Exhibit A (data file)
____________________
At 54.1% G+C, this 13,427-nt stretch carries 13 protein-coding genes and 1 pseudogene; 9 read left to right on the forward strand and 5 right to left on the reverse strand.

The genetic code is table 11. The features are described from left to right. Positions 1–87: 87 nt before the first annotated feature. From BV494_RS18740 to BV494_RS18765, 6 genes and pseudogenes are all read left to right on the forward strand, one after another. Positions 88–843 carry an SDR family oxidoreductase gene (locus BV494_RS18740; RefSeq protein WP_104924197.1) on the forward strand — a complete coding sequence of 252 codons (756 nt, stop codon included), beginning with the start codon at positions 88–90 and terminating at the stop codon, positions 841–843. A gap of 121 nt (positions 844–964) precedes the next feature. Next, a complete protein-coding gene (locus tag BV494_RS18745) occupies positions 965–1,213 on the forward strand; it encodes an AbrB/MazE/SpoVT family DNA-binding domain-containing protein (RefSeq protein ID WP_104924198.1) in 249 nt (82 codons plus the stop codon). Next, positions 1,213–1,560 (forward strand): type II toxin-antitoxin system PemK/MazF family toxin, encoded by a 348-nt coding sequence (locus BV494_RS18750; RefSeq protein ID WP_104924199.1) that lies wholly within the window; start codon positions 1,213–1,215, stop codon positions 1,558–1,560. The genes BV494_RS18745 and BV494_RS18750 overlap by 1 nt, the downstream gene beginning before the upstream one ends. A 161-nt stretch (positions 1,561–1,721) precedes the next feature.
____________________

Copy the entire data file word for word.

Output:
At 54.1% G+C, this 13,427-nt stretch carries 13 protein-coding genes and 1 pseudogene; 9 read left to right on the forward strand and 5 right to left on the reverse strand.

The genetic code is table 11. The features are described from left to right. Positions 1–87: 87 nt before the first annotated feature. From BV494_RS18740 to BV494_RS18765, 6 genes and pseudogenes are all read left to right on the forward strand, one after another. Positions 88–843 carry an SDR family oxidoreductase gene (locus BV494_RS18740; RefSeq protein WP_104924197.1) on the forward strand — a complete coding sequence of 252 codons (756 nt, stop codon included), beginning with the start codon at positions 88–90 and terminating at the stop codon, positions 841–843. A gap of 121 nt (positions 844–964) precedes the next feature. Next, a complete protein-coding gene (locus tag BV494_RS18745) occupies positions 965–1,213 on the forward strand; it encodes an AbrB/MazE/SpoVT family DNA-binding domain-containing protein (RefSeq protein ID WP_104924198.1) in 249 nt (82 codons plus the stop codon). Next, positions 1,213–1,560 (forward strand): type II toxin-antitoxin system PemK/MazF family toxin, encoded by a 348-nt coding sequence (locus BV494_RS18750; RefSeq protein ID WP_104924199.1) that lies wholly within the window; start codon positions 1,213–1,215, stop codon positions 1,558–1,560. The genes BV494_RS18745 and BV494_RS18750 overlap by 1 nt, the downstream gene beginning before the upstream one ends. A 161-nt stretch (positions 1,561–1,721) precedes the next feature.